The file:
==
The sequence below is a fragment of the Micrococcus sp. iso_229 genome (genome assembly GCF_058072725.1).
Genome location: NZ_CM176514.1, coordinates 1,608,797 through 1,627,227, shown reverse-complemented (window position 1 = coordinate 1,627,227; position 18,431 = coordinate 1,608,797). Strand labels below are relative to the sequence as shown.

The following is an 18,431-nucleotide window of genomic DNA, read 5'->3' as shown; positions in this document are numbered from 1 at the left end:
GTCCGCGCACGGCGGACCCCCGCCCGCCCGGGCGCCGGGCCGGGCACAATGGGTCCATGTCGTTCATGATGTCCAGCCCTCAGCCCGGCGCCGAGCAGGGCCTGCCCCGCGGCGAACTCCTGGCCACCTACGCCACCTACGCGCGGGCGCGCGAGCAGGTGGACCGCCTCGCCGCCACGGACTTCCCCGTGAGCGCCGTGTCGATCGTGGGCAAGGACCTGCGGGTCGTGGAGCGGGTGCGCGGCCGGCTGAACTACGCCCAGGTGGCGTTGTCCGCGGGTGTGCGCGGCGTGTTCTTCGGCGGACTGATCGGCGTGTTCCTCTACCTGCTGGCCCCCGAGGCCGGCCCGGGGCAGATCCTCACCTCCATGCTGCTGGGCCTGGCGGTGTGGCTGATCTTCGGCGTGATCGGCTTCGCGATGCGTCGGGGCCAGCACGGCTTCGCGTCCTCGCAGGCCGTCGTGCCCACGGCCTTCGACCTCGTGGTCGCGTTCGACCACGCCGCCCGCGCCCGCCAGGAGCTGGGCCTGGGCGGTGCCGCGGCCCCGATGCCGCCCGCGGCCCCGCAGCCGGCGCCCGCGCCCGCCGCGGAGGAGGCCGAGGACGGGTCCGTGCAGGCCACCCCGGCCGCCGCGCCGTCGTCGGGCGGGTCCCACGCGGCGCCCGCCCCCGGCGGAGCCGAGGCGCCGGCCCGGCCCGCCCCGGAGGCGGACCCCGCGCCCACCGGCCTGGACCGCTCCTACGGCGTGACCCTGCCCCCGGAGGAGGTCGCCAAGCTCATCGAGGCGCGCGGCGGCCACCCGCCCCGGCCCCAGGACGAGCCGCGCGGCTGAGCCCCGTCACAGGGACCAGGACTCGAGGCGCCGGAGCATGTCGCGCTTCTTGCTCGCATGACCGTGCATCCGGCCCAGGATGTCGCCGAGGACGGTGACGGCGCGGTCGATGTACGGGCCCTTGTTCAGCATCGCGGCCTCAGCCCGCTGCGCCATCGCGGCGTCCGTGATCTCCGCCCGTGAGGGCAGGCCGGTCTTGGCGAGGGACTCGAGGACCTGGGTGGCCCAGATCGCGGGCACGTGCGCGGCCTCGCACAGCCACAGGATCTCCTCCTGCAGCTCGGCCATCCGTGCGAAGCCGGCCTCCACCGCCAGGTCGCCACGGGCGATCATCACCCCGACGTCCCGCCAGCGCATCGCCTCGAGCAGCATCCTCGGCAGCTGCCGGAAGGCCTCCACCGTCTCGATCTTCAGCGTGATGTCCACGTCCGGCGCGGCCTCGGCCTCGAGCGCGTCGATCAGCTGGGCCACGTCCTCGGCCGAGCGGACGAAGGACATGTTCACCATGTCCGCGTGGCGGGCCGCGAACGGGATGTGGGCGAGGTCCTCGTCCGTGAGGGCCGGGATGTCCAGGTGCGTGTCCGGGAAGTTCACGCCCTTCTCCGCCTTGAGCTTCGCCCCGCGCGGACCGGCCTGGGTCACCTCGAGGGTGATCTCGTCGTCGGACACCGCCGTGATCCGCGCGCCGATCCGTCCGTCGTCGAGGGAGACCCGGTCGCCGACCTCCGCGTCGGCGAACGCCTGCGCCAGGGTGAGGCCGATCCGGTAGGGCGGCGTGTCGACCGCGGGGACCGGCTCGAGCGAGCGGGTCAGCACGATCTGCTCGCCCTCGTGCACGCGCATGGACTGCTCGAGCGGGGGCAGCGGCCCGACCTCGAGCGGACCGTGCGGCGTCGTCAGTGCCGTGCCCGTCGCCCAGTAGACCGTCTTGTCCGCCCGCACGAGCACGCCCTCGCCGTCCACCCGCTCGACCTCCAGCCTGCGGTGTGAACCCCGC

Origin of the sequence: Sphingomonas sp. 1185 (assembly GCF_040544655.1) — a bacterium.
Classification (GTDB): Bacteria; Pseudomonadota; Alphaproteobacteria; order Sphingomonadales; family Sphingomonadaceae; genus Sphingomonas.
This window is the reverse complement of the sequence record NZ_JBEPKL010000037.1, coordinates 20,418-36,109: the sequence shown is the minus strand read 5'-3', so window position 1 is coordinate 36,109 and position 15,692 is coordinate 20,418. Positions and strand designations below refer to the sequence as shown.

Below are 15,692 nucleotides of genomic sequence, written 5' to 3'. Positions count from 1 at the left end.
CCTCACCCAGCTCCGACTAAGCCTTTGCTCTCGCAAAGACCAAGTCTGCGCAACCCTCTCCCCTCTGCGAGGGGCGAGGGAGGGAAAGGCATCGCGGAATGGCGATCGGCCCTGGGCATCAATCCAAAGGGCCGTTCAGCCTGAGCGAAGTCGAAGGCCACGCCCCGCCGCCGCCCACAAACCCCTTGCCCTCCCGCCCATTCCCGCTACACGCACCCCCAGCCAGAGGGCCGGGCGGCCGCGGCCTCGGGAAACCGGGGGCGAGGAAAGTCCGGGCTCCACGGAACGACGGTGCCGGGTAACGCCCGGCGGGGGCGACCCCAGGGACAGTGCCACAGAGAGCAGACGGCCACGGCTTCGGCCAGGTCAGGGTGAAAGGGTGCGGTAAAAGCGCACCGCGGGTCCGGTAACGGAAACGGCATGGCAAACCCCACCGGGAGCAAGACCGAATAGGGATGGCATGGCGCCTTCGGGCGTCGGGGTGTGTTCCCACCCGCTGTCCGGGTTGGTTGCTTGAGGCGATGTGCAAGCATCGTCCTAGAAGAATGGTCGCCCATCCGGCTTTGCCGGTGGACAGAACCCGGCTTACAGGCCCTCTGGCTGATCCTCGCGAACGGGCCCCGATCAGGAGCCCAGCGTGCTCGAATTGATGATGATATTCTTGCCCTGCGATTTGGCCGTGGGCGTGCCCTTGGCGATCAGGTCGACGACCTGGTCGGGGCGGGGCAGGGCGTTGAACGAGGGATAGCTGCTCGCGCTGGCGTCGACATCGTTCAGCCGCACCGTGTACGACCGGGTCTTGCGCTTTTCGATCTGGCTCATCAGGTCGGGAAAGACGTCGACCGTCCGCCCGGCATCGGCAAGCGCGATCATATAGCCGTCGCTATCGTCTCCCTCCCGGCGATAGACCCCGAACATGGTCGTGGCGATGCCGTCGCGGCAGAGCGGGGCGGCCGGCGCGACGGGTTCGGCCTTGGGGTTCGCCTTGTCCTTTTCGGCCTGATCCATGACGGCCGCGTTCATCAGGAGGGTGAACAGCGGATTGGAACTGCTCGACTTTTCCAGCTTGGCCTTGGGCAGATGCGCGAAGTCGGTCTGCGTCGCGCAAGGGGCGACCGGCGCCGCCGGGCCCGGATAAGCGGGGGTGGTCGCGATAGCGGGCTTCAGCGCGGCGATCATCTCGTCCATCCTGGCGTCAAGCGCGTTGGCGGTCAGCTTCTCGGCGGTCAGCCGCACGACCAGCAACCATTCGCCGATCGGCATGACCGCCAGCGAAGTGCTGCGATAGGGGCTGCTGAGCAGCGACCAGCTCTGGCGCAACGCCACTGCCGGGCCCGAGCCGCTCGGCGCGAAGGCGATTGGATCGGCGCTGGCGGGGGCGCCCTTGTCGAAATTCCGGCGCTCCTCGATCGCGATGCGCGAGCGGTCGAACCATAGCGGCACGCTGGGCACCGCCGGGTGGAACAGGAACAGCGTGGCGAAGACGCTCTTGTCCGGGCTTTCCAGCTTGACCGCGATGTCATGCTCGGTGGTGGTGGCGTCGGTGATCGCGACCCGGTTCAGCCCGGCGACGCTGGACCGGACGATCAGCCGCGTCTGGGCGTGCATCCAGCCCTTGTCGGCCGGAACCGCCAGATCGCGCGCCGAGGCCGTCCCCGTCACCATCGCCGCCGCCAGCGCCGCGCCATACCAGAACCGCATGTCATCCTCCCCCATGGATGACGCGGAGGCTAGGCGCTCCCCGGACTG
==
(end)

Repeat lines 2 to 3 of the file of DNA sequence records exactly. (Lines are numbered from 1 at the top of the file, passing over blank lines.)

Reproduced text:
Genome location: NZ_CM176514.1, coordinates 1,608,797 through 1,627,227, shown reverse-complemented (window position 1 = coordinate 1,627,227; position 18,431 = coordinate 1,608,797). Strand labels below are relative to the sequence as shown.

The following is an 18,431-nucleotide window of genomic DNA, read 5'->3' as shown; positions in this document are numbered from 1 at the left end: